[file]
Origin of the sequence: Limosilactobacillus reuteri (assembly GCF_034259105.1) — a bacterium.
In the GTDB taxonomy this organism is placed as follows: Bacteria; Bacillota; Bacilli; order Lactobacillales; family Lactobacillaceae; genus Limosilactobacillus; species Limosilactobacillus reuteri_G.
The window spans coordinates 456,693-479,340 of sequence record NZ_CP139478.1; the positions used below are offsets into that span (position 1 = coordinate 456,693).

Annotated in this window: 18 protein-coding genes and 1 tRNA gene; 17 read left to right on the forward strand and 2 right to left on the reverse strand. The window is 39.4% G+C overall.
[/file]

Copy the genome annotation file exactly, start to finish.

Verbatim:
Origin of the sequence: Limosilactobacillus reuteri (assembly GCF_034259105.1) — a bacterium.
In the GTDB taxonomy this organism is placed as follows: Bacteria; Bacillota; Bacilli; order Lactobacillales; family Lactobacillaceae; genus Limosilactobacillus; species Limosilactobacillus reuteri_G.
The window spans coordinates 456,693-479,340 of sequence record NZ_CP139478.1; the positions used below are offsets into that span (position 1 = coordinate 456,693).

Annotated in this window: 18 protein-coding genes and 1 tRNA gene; 17 read left to right on the forward strand and 2 right to left on the reverse strand. The window is 39.4% G+C overall.